After weeks of taunting, threatening, and trolling, Russian President Vladimir Putin gave the go-ahead to invade Ukraine, causing the global financial markets to drown in a sea of red ink – at least temporarily. The leading benchmark indexes sank, commodities soared, and currencies plummeted. But investors, from the institutions to the armchair traders, took advantage of the hemorrhaging and bought the dip in equities. Is this further proof that the market is irrational, or is this how the New York Stock Exchange generally functions?
Despite the crash at the Feb. 24 opening bell, stocks finished the session higher. They continued this momentum heading into the weekend, posting triple-digit gains and the best day of 2022. The Dow Jones Industrial Average soared about 800 points, the S&P 500 Index added 100 points, and the Nasdaq Composite Index surged nearly 200 points. Bonds climbed higher, with the benchmark ten-year Treasury yield up 0.028% to 2.00%. Investors were so confident, they dumped the U.S. dollar, gold, silver, and energy commodities. Even Russian stocks were up as the VanEck Russia ETF and the Direxion Daily Russia Bull 2X Shares soared 17% and 32%, respectively.
So, what happened? There are a couple of possible reasons to justify this head-spinning turnaround.
The first is that the final shoe dropped in the Ukraine-Russia saga when Moscow pulled the trigger on an invasion. The financial repercussions have been clearly outlined, and the worst is over. The war has now manufactured a calm ocean of certainty. Unless there is a nuclear conflict or the United States puts boots on the ground in Kyiv, investors’ worries have faded. Put simply, like the Mar. 23, 2020 bottom, markets are forward-looking.
The second is that participants in the equities arena are speculating that everything will be fine at home. President Joe Biden reiterated that Western sanctions are targeting the Russian economy. In other words, the Ukraine-Russia conflict will not dramatically impact the U.S. economy, except potentially on the energy front. Plus, the situation that could intensify inflation might give the Federal Reserve some pause to accelerate rate hikes, meaning the Eccles Building might move ahead with a 25-basis-point increase rather than a hefty 50-basis-point jump.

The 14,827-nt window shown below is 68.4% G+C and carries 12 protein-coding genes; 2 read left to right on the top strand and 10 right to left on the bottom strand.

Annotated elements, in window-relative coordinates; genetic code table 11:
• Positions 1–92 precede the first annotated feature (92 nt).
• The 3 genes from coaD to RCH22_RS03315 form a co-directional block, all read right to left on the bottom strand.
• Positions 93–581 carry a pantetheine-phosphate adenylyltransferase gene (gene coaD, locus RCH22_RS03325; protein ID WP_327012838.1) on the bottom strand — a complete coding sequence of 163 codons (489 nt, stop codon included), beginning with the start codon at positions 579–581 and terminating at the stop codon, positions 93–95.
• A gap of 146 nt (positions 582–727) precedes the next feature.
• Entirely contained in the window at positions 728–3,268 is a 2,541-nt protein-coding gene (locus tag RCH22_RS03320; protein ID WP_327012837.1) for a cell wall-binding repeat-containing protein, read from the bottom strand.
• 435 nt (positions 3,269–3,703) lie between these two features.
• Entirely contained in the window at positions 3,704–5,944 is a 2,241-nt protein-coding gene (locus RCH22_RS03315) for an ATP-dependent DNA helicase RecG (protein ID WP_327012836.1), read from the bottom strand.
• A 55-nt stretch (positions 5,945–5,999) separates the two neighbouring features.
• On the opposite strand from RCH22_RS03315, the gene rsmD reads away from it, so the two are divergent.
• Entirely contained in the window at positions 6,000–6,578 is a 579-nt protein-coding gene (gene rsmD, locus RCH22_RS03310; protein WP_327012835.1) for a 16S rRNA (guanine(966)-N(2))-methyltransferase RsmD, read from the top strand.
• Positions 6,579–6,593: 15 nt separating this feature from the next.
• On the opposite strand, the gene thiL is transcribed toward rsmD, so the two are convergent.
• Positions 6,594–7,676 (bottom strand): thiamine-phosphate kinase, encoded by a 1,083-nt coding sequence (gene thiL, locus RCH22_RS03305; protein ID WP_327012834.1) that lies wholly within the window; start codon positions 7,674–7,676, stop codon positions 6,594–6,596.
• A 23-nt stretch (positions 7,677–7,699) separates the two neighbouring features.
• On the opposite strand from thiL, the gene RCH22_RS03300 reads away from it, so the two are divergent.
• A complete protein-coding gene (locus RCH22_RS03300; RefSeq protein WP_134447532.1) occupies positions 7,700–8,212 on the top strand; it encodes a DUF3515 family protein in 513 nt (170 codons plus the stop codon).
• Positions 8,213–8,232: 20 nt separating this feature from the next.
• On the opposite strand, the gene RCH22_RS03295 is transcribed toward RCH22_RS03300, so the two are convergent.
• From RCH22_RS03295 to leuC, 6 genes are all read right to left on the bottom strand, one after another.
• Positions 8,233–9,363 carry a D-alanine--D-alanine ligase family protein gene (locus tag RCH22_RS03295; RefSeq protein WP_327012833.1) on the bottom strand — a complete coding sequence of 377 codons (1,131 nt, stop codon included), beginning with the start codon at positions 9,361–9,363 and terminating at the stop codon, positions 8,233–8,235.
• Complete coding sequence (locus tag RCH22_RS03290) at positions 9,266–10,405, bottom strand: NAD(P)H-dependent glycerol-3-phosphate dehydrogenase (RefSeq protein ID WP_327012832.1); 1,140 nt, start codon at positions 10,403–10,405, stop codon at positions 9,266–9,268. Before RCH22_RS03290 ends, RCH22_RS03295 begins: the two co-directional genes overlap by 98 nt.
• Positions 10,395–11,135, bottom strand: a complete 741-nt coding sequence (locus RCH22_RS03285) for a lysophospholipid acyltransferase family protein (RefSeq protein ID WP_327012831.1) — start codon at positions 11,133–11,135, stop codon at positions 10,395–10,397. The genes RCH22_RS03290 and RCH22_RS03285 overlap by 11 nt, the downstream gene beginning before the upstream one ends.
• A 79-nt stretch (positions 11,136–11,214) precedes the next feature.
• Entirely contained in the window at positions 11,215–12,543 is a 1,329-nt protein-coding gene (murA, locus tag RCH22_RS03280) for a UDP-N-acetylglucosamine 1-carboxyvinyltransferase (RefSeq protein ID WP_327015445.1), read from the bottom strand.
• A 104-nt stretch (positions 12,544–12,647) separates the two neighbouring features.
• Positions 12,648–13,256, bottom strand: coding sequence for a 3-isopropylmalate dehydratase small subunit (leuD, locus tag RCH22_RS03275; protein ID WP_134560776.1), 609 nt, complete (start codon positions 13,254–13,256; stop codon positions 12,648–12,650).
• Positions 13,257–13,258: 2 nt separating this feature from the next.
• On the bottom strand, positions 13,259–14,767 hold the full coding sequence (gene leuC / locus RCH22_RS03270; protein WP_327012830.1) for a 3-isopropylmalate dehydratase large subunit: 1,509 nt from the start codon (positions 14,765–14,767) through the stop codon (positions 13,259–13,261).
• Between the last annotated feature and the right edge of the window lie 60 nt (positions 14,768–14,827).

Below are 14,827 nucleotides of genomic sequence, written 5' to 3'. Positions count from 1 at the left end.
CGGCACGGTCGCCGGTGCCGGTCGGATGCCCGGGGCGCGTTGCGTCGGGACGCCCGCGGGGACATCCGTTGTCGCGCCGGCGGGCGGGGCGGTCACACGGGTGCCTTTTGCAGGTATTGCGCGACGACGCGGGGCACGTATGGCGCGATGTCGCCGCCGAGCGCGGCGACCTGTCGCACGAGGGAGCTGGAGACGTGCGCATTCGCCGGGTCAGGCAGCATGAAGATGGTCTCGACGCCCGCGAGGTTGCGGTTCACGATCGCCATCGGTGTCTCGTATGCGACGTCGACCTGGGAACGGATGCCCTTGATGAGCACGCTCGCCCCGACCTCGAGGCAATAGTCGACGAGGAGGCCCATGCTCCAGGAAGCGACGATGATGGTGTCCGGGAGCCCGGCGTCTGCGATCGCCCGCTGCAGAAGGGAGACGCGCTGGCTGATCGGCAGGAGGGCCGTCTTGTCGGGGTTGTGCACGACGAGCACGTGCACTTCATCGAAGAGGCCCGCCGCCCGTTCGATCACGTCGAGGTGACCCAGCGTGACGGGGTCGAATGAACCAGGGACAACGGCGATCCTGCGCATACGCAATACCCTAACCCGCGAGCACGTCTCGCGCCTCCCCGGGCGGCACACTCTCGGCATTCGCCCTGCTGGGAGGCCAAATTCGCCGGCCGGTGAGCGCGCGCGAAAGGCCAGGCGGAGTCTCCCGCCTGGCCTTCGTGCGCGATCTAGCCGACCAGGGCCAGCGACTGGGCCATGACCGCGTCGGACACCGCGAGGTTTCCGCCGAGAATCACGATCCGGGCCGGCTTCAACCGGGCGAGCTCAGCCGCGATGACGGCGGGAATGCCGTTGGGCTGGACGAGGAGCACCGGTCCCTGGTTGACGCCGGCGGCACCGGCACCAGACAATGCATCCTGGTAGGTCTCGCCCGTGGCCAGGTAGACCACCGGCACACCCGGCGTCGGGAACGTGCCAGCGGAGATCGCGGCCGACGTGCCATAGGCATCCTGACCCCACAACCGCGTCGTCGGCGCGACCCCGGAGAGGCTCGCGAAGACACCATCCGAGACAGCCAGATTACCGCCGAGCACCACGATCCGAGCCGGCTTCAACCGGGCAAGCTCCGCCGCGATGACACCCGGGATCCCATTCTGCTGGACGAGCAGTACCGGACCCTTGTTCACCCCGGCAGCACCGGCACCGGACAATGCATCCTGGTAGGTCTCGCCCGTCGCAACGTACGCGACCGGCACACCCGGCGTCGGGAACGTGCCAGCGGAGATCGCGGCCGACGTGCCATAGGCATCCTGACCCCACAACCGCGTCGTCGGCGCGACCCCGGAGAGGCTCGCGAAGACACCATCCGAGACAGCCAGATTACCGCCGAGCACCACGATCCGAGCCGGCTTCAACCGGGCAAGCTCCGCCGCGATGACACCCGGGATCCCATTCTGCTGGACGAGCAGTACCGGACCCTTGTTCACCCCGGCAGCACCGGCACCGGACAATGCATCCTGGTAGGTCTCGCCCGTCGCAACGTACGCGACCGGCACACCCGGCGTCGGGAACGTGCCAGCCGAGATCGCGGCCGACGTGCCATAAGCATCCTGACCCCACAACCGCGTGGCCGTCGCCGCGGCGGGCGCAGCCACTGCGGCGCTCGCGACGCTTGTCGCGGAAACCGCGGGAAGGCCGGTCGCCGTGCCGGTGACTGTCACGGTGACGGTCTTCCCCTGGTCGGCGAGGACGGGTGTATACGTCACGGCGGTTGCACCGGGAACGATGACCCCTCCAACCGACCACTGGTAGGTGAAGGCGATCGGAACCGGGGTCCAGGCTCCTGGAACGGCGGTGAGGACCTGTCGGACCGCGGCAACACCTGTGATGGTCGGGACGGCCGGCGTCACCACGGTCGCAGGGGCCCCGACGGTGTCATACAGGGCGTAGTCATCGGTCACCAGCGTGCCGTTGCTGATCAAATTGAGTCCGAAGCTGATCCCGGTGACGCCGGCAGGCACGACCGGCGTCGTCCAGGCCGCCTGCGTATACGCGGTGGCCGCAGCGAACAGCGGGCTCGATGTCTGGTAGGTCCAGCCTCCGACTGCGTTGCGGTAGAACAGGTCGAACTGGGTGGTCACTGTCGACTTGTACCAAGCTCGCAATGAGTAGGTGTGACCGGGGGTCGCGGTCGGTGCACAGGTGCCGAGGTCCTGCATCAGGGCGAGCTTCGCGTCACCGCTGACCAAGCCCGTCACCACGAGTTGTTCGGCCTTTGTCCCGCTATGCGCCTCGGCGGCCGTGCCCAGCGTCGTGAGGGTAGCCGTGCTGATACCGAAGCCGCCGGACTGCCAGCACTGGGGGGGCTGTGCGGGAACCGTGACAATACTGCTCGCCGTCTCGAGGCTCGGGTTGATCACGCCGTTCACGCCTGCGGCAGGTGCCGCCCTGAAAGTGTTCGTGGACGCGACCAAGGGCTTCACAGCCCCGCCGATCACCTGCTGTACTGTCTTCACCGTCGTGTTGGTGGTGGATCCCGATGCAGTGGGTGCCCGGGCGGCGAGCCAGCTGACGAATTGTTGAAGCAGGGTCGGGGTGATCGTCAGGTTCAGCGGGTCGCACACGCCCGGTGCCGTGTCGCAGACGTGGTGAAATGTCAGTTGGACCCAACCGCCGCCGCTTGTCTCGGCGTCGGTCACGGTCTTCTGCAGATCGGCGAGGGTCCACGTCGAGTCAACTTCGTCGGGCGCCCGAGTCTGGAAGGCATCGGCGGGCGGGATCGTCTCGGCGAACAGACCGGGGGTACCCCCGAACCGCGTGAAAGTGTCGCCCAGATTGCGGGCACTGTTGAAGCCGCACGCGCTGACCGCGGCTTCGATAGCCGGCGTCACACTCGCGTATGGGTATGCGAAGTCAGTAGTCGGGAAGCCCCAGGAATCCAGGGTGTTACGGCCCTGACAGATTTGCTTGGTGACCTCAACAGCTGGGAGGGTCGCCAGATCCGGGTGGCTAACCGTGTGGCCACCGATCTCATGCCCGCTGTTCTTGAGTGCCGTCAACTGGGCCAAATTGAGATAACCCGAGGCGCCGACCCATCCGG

The U.S. stock market is predictably irrational. This is why 90% of day traders lose money, and the meme stock enthusiasts are presiding over portfolios deep in the red. As legendary comedian Milton Berle once said, “Pick your spots, baby.” Peace, what is it good for? Selling. War, what is it good for? Buying.
Russia Testing China’s Patience – And Wallet?
In recent years, Russia and China have advanced their working relationship for the good of dismantling the United States. From currency swaps to lucrative multi-year energy agreements, Beijing and Moscow are attempting to undermine world order and skirting U.S. hegemony. But does China’s friendship with Russia include its decision to invade Ukraine? While the Chinese Communist Party (CCP) has showcased its support for President Vladimir Putin’s invasion of its western neighbor, a couple of state-owned entities are potentially cracking under pressure.
Bloomberg recently published a report that confirmed two of China’s largest government-owned financial institutions are limiting financing for purchases of Russian commodities, mainly oil and gas. Industrial & Commercial Bank of China ceased issuing dollar-denominated letters of credit to acquire physical commodities from Russia that are ready for export. The Bank of China has reduced its financing for Russian goods, citing internal risk assessment.
It is not only the banks that are restricting imports of Russian commodities. Chinese refiners and traders are delaying their purchases of Russian crude until the situation has subsided. Plus, freight costs for cargoes loading from the Black Sea have dramatically increased in price amid security concerns, resulting in fewer transactions.
Global markets are ebullient that U.S. sanctions are not homing in on Russia’s energy industry – for now. But this has not stopped several sectors in markets worldwide from imposing restrictions on financing Russian purchases. Moreover, experts note that Chinese banks monitor sanctions closely and take more significant action when U.S. dollar transactions are at stake.
Perhaps China will intervene in the situation and urge Russia to cease its military conflict when the costs become too enormous to bear. Be it sky-high energy prices to a disruption in the global marketplace, every yuan has a price.
GAO: Be Ready for Student Loan Delinquencies
Since the early days of the coronavirus pandemic, federal student loan payments have been suspended. President Joe Biden recently extended the suspension, essentially rejecting a proposal to cancel thousands of dollars in government-backed student loans for millions of Americans.
With the United States economy possibly moving on from the public health crisis, the federal government is set to resume payments this spring. But be prepared for millions of borrowers to struggle with paying back $1.7 trillion, the Government Accountability Office (GAO) warned in a new report.
The GAO found that as many as half of the individuals chained with federal student debt could be on the brink of delinquency. In addition to fiscal problems, the GAO noted that the Department of Education could possess outdated contact information, making it harder for officials to get in touch with borrowers to inform them of the amounts due.
Before the COVID calamity, approximately one-quarter of borrowers were estimated to be in delinquency or default. Indeed, this is an issue that has crippled millions of young people nationwide, particularly for those unable to locate employment that mirrors their credentials. So, is it any wonder why millennials have been pushing the administration to cancel student loan debt?
~ Read more from Andrew Moran.